Maybe diet has nothing to do with it

Jul
5
2013
by
Lynne McTaggart
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0
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Lately I’ve been thinking a heretical thought:  What if what you eat and how much you go to the gym have nothing to do with whether you stay healthy?  

Take the Japanese, for instance. As a people, the Japanese fascinate medical scientists because they are such an apparent paradox: they have the lowest rate of heart disease in the world, despite the fact that smoking, one of the strongest risk factors, is virtually universal among Japanese men. 

 Lately I’ve been thinking a heretical thought:  What if what you eat and how much you go to the gym have nothing to do with whether you stay healthy?  

Take the Japanese, for instance. As a people, the Japanese fascinate medical scientists because they are such an apparent paradox: they have the lowest rate of heart disease in the world, despite the fact that smoking, one of the strongest risk factors, is virtually universal among Japanese men.

Japan’s longevity statistics confound all our expectations about what is required to live a long and healthy life. The country produces the world’s largest number of centenarians; currently a reported 40,000 people have reached their hundredth birthday, many of them smokers.

Transplanted results

Epidemiologists find transplanted societies particularly instructive, as they afford an opportunity to examine just how a particular community fares when confronted with profound social, cultural, or dietary upheaval. Len Symes and Ruell Stallones, two professors of epidemiology at the School of Public Health at Berkeley, decided to study just this issue by examining heart disease risk, plus dietary factors, and any social change in a pool of 12,000 men, divided among those who remained in Japan and two groups that had emigrated to Hawaii or northern California.

Stallones was interested in whether the Japanese had low rates of heart disease in their home country because of their low-fat diet, and whether the rate went up when they adopted a typical burger-and-fries American diet. But Syme was fascinated by the social factor: whether moving countries and cultures was so destabilizing that it caused heart disease.

The results confounded both their expectations. The rate of heart disease among Japanese men immigrating to California was five times greater than the rate among those who stayed in Japan, and the rate among those who immigrated to Hawaii was midway between the two.

This signalled that immigration didn’t automatically cause heart disease. Yet the results appeared to be completely independent of any of the usual supposed risk factors of heart disease, such as smoking, high blood pressure, diet, or cholesterol count; in fact the Japanese population studied contained the highest number of smokers and the lowest levels of heart disease.

Amazingly their results also appeared independent of any dietary changes. Whatever the Japanese ate – whether tofu and sushi or a Big Mac and fries – had no bearing on their propensity to heart disease.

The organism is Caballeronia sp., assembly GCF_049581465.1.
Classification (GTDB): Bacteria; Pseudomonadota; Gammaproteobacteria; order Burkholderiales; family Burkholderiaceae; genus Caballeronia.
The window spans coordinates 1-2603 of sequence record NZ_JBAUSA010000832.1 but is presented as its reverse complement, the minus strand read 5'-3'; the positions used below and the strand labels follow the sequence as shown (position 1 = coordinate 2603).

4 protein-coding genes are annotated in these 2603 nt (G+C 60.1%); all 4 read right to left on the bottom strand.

The ties that heal

Although changes in the dietary habits made no difference in terms of heart disease, the kind of society the transplants created for themselves did. The most traditional group of Japanese Americans had a heart attack rate as low as their fellow Japanese back home, while those who had adopted the Western go-ahead lifestyle increased their heart-attack incidence by three to five times. These differences could not be accounted for by any of the usual risk factors, such as diet.

Those with social networks and social support were protected against heart disease regardless of whether they smoked or suffered from high blood pressure.

Social mobility – moving outside your own cluster and no longer belonging – made you ill.

Attacking the heart

The every-man-for-himself attitude fostered in the West, especially in American society, can prove deadly to us, particularly to our hearts. Numerous studies show that people who are– self-absorbed, cynical, and hostile to the world – are more likely to die from a heart attack.

The heart expert Dr Dean Ornish, for instance, has discovered an extraordinary statistic: all the usual risk factors for heart disease – smoking, obesity, a sedentary lifestyle, and a high-fat diet – account for only half of all heart disease.

Every so-called lifestyle risk factor laid at the door of cardiovascular illness by the medical community has less to do with someone having a heart attack than does simple isolation – from other people, from our own feelings and from a higher power.

In that sense, heart disease can be viewed chiefly as a disease of emotional alienation.

An enormous body of research reveals that the root of stress and ultimately illness is a sense of isolation, and most toxic of all appears to be our current tendency to pit ourselves against each other.

The need to move beyond the boundaries of ourselves as individuals and to bond with a group is so primordial and necessary to human beings that it remains the key determinant of whether we remain healthy or get ill, even whether we live or die.

It is more vital to us than any diet or exercise programme; it protects us against the worst toxins and the greatest adversity. The Bond we make with a group is the most fundamental need we have because it generates our most authentic state of being, and illustrates the most powerful need we have: the need to belong.

 

Lynne McTaggart

Lynne McTaggart is an award-winning journalist and the author of seven books, including the worldwide international bestsellers The Power of Eight, The Field, The Intention Experiment and The Bond, all considered seminal books of the New Science and now translated into some 30 languages.

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